A few months ago, Christine led the representative on a home visit with five-year old client Gideon M. who suffers from Spinal Muscular Atrophy (SMA). His mother shared their heartwarming story and opened up about their family’s challenges and Gideon’s ever-growing needs. Her story impacted the representative so deeply that shortly after the visit, Rep. Quinn emailed Christine to further assess the family’s needs and determine how she could help them obtain a transportation cart that would make Gideon’s care easier. The outreach didn’t stop there.
Rep. Quinn recently reported to Christine that she has arranged for a builder to come into the family’s home to build custom doors to create a private area for Gideon downstairs. She also reported that she contacted a rotary to find out if the family can be provided with a generator so that they do not need to constantly worry about their home’s power going out. It is truly remarkable how Christine’s efforts have impacted her client and his care.
In addition to her efforts for Gideon’s family, Rep. Quinn introduced a bill that would add SMA screening to the newborn screening list to help diagnose this disease before a child is even born. After introducing this legislation, Rep. Quinn encouraged the state Newborn Screening Advisory Board to support the measure. As a result of her continued efforts, this past month Secretary of Health Dr. Rachel Levine signed the recommendation.
The Hearts for Home Care Team can’t be prouder of the impact that Christine has made! Her passion and tenacity has reached the hearts of many legislators, and she is truly making a name for herself in Harrisburg as a tireless advocate!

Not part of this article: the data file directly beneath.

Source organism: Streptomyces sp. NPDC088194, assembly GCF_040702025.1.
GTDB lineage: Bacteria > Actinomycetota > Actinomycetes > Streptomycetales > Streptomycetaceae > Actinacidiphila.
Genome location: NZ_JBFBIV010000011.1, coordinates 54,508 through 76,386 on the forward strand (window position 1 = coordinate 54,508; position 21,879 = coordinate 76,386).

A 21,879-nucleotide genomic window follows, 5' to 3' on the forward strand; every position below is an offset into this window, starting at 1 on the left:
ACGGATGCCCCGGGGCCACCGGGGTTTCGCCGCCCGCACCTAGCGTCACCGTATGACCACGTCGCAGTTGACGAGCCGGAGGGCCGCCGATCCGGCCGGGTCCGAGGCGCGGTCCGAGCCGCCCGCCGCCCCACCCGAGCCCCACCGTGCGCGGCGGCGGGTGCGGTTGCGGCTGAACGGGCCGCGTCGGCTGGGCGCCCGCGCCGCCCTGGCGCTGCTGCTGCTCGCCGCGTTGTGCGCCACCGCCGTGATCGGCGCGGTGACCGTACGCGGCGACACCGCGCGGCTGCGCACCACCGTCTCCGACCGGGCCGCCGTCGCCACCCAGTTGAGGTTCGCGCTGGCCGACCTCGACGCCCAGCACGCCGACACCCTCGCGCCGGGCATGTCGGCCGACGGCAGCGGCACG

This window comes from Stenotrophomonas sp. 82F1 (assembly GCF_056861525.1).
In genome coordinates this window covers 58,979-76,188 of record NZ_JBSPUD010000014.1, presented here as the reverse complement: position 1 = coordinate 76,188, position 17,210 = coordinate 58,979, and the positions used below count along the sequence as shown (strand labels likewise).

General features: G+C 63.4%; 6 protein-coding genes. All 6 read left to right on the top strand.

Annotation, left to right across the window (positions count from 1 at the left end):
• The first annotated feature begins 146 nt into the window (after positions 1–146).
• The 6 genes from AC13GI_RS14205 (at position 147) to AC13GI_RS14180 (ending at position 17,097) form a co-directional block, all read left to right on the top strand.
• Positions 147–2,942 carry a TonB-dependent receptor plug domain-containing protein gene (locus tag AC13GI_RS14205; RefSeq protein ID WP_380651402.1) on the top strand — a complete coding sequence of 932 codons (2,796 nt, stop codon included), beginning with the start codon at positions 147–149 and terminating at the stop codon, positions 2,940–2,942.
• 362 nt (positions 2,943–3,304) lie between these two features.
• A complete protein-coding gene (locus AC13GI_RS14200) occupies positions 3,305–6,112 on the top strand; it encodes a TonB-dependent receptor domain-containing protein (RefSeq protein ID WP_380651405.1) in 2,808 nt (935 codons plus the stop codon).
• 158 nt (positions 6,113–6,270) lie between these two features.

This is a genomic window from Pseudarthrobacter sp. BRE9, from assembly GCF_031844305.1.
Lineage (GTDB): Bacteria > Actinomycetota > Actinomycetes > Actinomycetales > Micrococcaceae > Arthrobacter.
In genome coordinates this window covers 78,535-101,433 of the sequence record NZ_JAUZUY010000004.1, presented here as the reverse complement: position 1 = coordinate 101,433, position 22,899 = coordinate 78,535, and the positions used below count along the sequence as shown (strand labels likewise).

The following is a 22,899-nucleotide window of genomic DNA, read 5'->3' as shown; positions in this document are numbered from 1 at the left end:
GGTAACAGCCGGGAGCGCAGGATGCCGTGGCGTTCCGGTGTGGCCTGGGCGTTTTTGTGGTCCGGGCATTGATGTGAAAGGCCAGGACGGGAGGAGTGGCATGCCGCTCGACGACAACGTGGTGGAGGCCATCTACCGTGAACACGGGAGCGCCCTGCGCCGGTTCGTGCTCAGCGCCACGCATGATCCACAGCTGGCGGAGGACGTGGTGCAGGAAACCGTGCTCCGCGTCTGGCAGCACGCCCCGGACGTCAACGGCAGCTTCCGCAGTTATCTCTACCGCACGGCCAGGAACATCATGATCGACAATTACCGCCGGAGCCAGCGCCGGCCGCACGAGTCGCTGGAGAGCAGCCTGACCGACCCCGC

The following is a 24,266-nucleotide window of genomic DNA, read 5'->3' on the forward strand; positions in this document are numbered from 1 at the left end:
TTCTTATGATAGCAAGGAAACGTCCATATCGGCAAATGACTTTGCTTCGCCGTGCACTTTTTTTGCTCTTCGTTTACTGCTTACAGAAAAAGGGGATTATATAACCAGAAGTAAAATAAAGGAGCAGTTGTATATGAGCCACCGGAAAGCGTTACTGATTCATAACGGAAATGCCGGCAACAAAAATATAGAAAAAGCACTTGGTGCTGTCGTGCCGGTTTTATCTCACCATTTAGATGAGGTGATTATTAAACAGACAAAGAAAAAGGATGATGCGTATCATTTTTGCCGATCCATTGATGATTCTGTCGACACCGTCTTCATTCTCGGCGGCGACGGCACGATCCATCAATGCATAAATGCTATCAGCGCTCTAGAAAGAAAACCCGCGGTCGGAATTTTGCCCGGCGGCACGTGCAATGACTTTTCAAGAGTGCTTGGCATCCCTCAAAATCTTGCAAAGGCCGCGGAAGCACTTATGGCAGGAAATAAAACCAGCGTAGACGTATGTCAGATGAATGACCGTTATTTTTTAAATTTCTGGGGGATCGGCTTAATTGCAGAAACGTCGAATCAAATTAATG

When my husband and I found out we were pregnant with our third child, we were elated. By this point, we knew what to expect—or so we thought. Every step we took bringing our new baby boy into the world had gone as planned, until we brought him home and realized that something was wrong.
Gideon was born on June 17, 2015. Like his two older brothers, his prenatal screenings indicated he was developing healthily, and on the day he was born he passed his newborn screening test without a hitch. It wasn’t until weeks later that we started noticing that Gideon wasn’t developing at the same rate his older brothers were at his age.
Fast forward to Gideon’s emergency admission into CHOP, where doctors officially diagnosed him with type 1 Spinal Muscular Atrophy (SMA), a rare degenerative disease. Children with this diagnosis rarely live longer than one year, and the doctors advised us to take him home and enjoy him, as he would likely not make it to his first birthday.
But instead, we fought. While there was no treatment or cure for SMA at the time, we learned that CHOP was starting a clinical trial for children like Gideon. Every day we persisted until we got Gideon into the trial, where they dosed him with an experimental drug that was supposed to prevent further muscle degeneration.
In December 2017, the FDA officially approved Spinraza, the drug Gideon received during his trial. Though Spinraza took time to work, Gideon’s disease is no longer progressing and some motor function has slowly returned. It has since been proven that the sooner the drug is introduced into affected children’s bodies, the sooner regression can be stopped and even more—progression can be made.
Had Gideon been diagnosed early and dosed within days of birth, today he would likely be holding his head up, swallowing, sitting unassisted, and walking and running just like his brothers. However, if, like with Gideon, Spinraza is not administered early enough, then mobility and muscle loss come very quickly, and only very slow gains can be made.